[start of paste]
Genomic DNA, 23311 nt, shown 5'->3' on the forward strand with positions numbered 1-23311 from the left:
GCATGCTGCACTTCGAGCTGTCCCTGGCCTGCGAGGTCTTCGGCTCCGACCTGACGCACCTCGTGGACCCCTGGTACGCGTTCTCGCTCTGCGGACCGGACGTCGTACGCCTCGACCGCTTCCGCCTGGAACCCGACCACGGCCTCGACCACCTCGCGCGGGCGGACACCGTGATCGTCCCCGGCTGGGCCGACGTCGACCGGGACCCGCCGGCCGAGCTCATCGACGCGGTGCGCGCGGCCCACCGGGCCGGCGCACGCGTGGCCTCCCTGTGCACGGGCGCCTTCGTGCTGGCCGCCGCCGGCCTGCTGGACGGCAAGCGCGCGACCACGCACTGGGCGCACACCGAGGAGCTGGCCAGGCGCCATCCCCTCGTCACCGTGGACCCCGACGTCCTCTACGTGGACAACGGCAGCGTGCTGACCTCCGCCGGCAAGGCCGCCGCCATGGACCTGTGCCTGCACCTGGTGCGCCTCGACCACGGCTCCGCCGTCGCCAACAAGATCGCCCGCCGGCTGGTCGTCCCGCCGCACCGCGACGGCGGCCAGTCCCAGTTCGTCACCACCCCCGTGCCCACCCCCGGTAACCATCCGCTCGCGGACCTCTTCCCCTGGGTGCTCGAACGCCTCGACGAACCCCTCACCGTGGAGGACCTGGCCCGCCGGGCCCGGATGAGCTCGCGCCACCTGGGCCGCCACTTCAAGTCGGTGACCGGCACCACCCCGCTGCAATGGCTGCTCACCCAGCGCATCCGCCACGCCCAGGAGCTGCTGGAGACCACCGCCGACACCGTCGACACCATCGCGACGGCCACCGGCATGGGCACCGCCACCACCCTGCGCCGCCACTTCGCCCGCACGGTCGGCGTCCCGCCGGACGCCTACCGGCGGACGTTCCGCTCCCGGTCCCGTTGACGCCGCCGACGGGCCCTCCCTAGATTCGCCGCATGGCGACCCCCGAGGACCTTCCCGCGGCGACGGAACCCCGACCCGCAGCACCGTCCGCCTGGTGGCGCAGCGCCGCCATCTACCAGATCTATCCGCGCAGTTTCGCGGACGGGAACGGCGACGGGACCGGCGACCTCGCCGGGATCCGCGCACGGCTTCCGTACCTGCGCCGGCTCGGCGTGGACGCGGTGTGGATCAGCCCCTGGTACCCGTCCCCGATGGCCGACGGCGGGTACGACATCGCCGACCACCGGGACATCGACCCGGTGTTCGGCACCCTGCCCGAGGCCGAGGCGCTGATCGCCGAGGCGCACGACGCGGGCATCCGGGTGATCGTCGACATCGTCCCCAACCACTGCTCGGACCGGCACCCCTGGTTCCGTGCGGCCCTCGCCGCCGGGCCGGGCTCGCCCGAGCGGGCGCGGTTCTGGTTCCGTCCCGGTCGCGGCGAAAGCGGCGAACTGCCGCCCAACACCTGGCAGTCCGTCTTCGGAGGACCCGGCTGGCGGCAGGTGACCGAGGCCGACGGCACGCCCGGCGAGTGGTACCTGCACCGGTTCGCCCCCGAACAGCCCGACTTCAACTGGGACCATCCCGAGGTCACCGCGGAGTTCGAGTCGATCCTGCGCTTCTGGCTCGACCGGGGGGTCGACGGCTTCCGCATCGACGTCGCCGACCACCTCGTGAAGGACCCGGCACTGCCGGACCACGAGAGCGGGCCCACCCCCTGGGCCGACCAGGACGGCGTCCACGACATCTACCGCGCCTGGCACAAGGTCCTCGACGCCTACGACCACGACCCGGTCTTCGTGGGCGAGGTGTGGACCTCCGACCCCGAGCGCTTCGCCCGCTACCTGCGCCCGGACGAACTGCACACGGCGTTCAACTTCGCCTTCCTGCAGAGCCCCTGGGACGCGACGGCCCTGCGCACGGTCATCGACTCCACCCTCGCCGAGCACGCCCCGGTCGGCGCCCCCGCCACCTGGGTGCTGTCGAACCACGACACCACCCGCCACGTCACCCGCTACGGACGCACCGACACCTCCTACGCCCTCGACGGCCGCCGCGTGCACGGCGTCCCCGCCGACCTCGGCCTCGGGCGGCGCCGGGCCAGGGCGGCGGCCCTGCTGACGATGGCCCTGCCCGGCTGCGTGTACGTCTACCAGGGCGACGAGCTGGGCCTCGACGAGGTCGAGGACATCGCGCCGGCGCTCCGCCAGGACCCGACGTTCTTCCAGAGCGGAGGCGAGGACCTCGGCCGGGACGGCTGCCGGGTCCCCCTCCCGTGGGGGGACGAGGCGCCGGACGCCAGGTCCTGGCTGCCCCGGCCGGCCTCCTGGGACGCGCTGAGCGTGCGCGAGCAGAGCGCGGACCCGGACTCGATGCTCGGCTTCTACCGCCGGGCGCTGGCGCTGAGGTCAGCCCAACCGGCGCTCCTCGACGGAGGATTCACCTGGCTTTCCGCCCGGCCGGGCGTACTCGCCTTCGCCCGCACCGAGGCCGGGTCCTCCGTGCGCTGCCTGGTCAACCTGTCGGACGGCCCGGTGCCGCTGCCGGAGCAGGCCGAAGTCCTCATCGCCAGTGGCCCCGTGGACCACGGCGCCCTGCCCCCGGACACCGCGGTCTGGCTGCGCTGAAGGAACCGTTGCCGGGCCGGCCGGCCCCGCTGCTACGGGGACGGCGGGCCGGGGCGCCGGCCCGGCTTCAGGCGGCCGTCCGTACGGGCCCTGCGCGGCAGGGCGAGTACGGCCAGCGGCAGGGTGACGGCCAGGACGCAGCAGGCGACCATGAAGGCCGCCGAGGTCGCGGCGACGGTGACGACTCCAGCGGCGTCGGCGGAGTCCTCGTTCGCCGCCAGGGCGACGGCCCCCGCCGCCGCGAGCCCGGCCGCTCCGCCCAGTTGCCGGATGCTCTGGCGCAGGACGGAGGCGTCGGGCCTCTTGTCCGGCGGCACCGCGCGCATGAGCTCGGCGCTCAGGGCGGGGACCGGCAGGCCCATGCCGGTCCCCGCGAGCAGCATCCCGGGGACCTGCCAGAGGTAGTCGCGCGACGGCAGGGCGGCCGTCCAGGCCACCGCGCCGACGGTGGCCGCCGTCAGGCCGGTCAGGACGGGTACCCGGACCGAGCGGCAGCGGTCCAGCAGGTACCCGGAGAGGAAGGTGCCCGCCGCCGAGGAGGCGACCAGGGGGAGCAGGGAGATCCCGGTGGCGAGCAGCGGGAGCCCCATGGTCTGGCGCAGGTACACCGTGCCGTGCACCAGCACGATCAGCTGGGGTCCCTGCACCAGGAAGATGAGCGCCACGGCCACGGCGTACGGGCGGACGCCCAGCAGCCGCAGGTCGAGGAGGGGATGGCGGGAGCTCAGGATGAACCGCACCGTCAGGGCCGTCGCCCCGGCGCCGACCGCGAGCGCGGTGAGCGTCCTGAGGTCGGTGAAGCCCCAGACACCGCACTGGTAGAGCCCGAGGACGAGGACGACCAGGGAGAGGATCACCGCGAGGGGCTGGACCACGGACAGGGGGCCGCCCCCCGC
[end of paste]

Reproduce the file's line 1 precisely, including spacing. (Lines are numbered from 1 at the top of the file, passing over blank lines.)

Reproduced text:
Genomic DNA, 23311 nt, shown 5'->3' on the forward strand with positions numbered 1-23311 from the left: